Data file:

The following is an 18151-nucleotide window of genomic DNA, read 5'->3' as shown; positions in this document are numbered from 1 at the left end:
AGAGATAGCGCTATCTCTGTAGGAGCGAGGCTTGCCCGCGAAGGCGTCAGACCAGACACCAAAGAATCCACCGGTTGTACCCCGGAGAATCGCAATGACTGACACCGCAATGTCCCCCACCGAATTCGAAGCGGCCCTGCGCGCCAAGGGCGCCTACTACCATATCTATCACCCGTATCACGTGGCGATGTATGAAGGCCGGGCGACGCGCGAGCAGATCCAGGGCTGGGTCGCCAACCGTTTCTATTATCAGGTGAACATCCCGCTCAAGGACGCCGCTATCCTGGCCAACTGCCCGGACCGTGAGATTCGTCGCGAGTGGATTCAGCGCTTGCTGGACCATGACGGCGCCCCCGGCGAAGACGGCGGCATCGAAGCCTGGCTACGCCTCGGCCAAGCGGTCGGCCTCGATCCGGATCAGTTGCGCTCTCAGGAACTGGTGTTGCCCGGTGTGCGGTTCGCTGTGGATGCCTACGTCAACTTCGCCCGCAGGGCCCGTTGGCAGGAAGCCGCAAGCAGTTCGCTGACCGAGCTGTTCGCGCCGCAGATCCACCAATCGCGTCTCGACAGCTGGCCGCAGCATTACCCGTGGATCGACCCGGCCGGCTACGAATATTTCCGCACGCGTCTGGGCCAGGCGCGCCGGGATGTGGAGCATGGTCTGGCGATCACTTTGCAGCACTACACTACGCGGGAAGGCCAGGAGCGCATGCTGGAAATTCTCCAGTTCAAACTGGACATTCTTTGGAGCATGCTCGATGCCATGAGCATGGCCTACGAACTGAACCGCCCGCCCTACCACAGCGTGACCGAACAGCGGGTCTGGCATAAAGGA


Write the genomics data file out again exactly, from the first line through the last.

The following is an 18151-nucleotide window of genomic DNA, read 5'->3' as shown; positions in this document are numbered from 1 at the left end:
AGAGATAGCGCTATCTCTGTAGGAGCGAGGCTTGCCCGCGAAGGCGTCAGACCAGACACCAAAGAATCCACCGGTTGTACCCCGGAGAATCGCAATGACTGACACCGCAATGTCCCCCACCGAATTCGAAGCGGCCCTGCGCGCCAAGGGCGCCTACTACCATATCTATCACCCGTATCACGTGGCGATGTATGAAGGCCGGGCGACGCGCGAGCAGATCCAGGGCTGGGTCGCCAACCGTTTCTATTATCAGGTGAACATCCCGCTCAAGGACGCCGCTATCCTGGCCAACTGCCCGGACCGTGAGATTCGTCGCGAGTGGATTCAGCGCTTGCTGGACCATGACGGCGCCCCCGGCGAAGACGGCGGCATCGAAGCCTGGCTACGCCTCGGCCAAGCGGTCGGCCTCGATCCGGATCAGTTGCGCTCTCAGGAACTGGTGTTGCCCGGTGTGCGGTTCGCTGTGGATGCCTACGTCAACTTCGCCCGCAGGGCCCGTTGGCAGGAAGCCGCAAGCAGTTCGCTGACCGAGCTGTTCGCGCCGCAGATCCACCAATCGCGTCTCGACAGCTGGCCGCAGCATTACCCGTGGATCGACCCGGCCGGCTACGAATATTTCCGCACGCGTCTGGGCCAGGCGCGCCGGGATGTGGAGCATGGTCTGGCGATCACTTTGCAGCACTACACTACGCGGGAAGGCCAGGAGCGCATGCTGGAAATTCTCCAGTTCAAACTGGACATTCTTTGGAGCATGCTCGATGCCATGAGCATGGCCTACGAACTGAACCGCCCGCCCTACCACAGCGTGACCGAACAGCGGGTCTGGCATAAAGGA